Reading all of this, I was reminded of the famed lament of Rudolf Spielmann, a great attacking player from the early 20th century. “I can see combinations as well as Alekhine,” he said, “but I cannot get to the same positions.” This, in a nutshell, is the problem with the tactics-only approach. The tactician always has a puncher’s chance, but if your opponent hangs no pieces or mates, the only way to make use of your tactical prowess is to play into a position where the tactics exist.

There are plenty of primers of positional chess around, with Grooten’s Chess Strategy for Club Players, Silman’s Reassess Your Chess and Stean’s Simple Chess being some of my favorites. A new book from New in Chess represents a slightly different approach to the problem of getting good positions (and defending bad ones).

Alexander Panchenko was a leading Soviet coach, on par with Chebanenko, Kart, Lukin and perhaps even Dvoretsky. If he is known to an American audience, it is for his two-volume endgame manual The Theory and Practice of Chess Endings. His new book, Mastering Chess Middlegames: Lectures from the All-Russian School of Grandmasters, is (like the endgame volumes) rooted in his lectures at the “Panchenko school.”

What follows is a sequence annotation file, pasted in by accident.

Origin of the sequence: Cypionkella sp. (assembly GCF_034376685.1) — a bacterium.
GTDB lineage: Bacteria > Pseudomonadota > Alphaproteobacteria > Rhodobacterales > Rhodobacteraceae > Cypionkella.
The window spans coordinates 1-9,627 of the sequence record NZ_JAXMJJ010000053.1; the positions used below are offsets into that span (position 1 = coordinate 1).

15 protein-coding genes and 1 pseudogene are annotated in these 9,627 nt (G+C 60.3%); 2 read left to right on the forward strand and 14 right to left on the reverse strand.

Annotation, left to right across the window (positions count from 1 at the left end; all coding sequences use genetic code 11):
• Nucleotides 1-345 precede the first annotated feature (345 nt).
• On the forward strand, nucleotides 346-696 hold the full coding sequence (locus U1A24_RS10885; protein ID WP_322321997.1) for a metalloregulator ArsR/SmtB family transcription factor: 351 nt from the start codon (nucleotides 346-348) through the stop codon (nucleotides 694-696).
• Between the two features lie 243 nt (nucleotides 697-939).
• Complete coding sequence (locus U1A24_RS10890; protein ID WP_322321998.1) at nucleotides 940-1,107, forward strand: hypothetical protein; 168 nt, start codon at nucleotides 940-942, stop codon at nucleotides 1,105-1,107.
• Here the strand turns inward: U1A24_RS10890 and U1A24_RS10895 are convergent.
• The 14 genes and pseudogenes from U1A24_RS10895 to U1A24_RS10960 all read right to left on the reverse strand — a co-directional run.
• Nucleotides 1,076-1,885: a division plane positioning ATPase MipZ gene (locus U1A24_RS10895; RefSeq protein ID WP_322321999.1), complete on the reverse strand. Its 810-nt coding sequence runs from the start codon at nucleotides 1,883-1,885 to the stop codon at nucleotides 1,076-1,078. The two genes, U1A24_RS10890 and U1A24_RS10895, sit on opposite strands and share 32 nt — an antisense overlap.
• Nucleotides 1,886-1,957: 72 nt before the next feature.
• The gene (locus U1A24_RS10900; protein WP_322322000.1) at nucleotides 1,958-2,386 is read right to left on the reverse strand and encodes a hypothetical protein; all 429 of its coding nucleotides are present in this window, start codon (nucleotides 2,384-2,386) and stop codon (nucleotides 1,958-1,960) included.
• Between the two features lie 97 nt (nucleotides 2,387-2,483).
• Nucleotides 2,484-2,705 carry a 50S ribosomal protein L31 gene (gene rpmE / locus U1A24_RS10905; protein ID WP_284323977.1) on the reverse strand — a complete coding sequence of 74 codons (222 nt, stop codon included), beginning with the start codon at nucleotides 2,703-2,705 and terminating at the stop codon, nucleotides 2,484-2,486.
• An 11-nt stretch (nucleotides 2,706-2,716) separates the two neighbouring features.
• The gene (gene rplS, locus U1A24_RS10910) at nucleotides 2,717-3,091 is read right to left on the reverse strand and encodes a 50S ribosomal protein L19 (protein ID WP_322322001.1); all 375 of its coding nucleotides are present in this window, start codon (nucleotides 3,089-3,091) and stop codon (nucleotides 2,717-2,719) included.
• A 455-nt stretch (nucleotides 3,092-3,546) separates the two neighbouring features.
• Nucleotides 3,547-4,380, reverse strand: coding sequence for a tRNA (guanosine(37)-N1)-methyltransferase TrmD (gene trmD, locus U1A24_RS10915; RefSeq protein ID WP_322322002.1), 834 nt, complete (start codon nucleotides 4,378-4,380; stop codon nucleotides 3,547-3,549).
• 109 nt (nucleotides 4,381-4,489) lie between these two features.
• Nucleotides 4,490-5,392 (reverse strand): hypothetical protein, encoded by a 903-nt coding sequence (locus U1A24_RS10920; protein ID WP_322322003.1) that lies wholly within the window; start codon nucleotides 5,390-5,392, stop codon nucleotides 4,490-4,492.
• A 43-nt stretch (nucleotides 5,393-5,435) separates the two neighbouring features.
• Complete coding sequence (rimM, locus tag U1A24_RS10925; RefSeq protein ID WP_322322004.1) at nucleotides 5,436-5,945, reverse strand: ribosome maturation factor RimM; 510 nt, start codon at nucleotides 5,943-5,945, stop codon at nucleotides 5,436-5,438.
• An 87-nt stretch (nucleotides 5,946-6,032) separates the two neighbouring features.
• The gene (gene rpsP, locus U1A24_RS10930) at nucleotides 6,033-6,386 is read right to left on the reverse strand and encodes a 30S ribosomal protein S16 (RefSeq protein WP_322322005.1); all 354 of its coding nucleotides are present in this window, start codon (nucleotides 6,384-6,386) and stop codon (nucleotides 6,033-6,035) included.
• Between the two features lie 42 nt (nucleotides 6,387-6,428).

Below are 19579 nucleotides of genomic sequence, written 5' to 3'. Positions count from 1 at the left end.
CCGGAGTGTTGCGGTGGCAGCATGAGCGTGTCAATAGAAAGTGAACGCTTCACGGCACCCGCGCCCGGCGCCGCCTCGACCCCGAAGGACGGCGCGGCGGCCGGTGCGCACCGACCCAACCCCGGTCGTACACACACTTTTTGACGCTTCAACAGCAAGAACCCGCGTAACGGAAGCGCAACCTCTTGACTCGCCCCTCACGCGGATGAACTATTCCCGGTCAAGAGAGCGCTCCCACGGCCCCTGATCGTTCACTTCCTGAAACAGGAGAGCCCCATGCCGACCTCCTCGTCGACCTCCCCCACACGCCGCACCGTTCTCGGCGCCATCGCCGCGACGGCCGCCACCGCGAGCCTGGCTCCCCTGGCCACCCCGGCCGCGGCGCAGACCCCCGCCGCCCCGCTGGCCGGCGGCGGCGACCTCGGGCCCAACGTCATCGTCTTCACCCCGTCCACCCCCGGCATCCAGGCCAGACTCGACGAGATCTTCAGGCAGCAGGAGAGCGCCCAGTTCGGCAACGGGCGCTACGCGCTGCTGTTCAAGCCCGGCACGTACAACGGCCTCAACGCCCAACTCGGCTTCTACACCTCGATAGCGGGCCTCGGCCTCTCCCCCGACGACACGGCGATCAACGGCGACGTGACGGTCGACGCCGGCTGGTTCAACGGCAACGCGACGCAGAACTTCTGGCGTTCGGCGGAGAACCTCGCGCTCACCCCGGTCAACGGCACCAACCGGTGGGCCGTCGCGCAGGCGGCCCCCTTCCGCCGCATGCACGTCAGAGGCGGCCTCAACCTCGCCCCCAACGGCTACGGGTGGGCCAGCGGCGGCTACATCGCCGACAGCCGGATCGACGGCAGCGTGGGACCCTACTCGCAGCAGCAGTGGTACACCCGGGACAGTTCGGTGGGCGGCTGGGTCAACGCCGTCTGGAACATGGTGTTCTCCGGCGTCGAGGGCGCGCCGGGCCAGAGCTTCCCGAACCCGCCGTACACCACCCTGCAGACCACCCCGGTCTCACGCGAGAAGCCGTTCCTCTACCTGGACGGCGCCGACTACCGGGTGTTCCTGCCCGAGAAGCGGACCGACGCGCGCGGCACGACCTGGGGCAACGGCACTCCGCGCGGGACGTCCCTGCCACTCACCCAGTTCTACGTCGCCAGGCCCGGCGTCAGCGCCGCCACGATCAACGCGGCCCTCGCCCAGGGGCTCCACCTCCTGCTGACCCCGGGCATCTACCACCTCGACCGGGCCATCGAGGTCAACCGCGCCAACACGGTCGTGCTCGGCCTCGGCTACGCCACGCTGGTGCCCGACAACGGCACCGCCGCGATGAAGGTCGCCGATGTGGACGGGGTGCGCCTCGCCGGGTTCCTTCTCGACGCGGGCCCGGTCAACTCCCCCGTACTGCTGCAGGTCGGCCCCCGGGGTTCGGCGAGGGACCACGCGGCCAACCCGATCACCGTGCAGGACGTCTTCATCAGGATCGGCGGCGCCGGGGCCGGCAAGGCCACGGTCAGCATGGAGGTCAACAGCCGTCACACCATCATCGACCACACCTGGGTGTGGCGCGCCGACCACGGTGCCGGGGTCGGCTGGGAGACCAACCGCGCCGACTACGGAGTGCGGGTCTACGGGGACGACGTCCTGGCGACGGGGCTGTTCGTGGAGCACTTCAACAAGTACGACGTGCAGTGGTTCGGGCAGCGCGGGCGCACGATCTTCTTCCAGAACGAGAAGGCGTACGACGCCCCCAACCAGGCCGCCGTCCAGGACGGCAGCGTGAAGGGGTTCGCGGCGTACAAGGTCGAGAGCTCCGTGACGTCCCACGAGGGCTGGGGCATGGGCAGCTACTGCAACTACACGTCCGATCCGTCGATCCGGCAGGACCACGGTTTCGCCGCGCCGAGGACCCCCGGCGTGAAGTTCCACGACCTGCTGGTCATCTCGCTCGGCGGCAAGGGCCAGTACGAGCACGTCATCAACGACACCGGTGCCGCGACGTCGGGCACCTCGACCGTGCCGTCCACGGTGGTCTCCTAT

Mastering Chess Middlegames is not a textbook, despite its being drawn from Panchenko’s lecture notes. It is an inspirational set of examples that illustrate common middlegame themes and tasks – attack, defense and prophylaxis, realizing an advantage, playing equal positions, etc. – along with typical play in important material configurations. Each chapter concludes with sets of positions for solving and playing out with a training partner.